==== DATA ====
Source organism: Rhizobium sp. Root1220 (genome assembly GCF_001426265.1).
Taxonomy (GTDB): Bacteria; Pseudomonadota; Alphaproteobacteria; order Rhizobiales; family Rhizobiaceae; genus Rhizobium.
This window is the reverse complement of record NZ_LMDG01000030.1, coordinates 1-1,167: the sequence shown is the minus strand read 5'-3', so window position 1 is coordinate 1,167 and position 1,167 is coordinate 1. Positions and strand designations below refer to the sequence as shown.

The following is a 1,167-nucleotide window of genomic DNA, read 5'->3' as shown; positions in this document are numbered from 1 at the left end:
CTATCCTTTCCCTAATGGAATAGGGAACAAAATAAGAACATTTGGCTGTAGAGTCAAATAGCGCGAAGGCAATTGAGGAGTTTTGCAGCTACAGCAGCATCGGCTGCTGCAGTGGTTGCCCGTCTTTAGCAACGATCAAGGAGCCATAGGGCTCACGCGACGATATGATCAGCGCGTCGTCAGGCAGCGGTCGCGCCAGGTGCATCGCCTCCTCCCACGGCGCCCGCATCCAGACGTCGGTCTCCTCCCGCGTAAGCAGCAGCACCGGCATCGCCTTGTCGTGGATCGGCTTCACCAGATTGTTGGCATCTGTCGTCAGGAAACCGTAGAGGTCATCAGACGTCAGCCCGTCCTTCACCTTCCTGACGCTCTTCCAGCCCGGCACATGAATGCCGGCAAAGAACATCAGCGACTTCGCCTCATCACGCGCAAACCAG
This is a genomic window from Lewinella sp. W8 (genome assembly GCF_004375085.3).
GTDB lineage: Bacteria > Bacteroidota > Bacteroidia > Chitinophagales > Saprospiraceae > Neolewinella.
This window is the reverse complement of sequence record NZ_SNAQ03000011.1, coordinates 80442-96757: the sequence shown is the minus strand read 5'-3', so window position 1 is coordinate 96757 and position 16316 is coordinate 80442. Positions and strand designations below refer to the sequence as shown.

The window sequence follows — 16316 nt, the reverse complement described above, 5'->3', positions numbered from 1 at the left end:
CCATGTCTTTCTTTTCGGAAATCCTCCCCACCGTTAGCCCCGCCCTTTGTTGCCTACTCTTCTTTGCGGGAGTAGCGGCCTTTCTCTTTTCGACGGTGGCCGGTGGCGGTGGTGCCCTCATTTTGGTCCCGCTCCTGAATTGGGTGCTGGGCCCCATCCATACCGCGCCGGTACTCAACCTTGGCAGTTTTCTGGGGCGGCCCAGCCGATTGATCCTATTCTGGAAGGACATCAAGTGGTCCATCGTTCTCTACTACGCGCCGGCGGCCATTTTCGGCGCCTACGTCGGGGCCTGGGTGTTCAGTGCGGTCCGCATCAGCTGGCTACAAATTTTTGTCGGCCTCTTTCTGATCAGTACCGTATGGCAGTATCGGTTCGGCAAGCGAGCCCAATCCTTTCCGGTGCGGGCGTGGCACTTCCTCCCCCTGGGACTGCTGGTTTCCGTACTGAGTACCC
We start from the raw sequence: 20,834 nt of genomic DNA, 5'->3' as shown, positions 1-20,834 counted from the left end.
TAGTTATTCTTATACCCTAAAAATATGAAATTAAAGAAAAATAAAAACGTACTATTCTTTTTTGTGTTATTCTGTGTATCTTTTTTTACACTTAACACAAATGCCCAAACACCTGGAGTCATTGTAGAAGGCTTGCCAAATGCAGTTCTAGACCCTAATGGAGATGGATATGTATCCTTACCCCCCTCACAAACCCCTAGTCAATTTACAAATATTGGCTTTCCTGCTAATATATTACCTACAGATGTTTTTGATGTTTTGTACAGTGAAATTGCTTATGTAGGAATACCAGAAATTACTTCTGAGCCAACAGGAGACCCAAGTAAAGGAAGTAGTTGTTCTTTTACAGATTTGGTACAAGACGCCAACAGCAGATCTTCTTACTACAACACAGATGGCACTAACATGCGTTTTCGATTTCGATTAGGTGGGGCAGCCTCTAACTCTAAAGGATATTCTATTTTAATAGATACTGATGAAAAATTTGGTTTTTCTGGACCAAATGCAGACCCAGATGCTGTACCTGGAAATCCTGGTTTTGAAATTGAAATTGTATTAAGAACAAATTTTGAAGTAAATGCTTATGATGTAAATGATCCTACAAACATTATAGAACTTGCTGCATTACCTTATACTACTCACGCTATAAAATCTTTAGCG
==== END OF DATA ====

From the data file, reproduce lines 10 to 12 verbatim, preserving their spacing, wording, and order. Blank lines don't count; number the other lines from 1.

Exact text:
CCATGTCTTTCTTTTCGGAAATCCTCCCCACCGTTAGCCCCGCCCTTTGTTGCCTACTCTTCTTTGCGGGAGTAGCGGCCTTTCTCTTTTCGACGGTGGCCGGTGGCGGTGGTGCCCTCATTTTGGTCCCGCTCCTGAATTGGGTGCTGGGCCCCATCCATACCGCGCCGGTACTCAACCTTGGCAGTTTTCTGGGGCGGCCCAGCCGATTGATCCTATTCTGGAAGGACATCAAGTGGTCCATCGTTCTCTACTACGCGCCGGCGGCCATTTTCGGCGCCTACGTCGGGGCCTGGGTGTTCAGTGCGGTCCGCATCAGCTGGCTACAAATTTTTGTCGGCCTCTTTCTGATCAGTACCGTATGGCAGTATCGGTTCGGCAAGCGAGCCCAATCCTTTCCGGTGCGGGCGTGGCACTTCCTCCCCCTGGGACTGCTGGTTTCCGTACTGAGTACCC
We start from the raw sequence: 20,834 nt of genomic DNA, 5'->3' as shown, positions 1-20,834 counted from the left end.
TAGTTATTCTTATACCCTAAAAATATGAAATTAAAGAAAAATAAAAACGTACTATTCTTTTTTGTGTTATTCTGTGTATCTTTTTTTACACTTAACACAAATGCCCAAACACCTGGAGTCATTGTAGAAGGCTTGCCAAATGCAGTTCTAGACCCTAATGGAGATGGATATGTATCCTTACCCCCCTCACAAACCCCTAGTCAATTTACAAATATTGGCTTTCCTGCTAATATATTACCTACAGATGTTTTTGATGTTTTGTACAGTGAAATTGCTTATGTAGGAATACCAGAAATTACTTCTGAGCCAACAGGAGACCCAAGTAAAGGAAGTAGTTGTTCTTTTACAGATTTGGTACAAGACGCCAACAGCAGATCTTCTTACTACAACACAGATGGCACTAACATGCGTTTTCGATTTCGATTAGGTGGGGCAGCCTCTAACTCTAAAGGATATTCTATTTTAATAGATACTGATGAAAAATTTGGTTTTTCTGGACCAAATGCAGACCCAGATGCTGTACCTGGAAATCCTGGTTTTGAAATTGAAATTGTATTAAGAACAAATTTTGAAGTAAATGCTTATGATGTAAATGATCCTACAAACATTATAGAACTTGCTGCATTACCTTATACTACTCACGCTATAAAATCTTTAGCG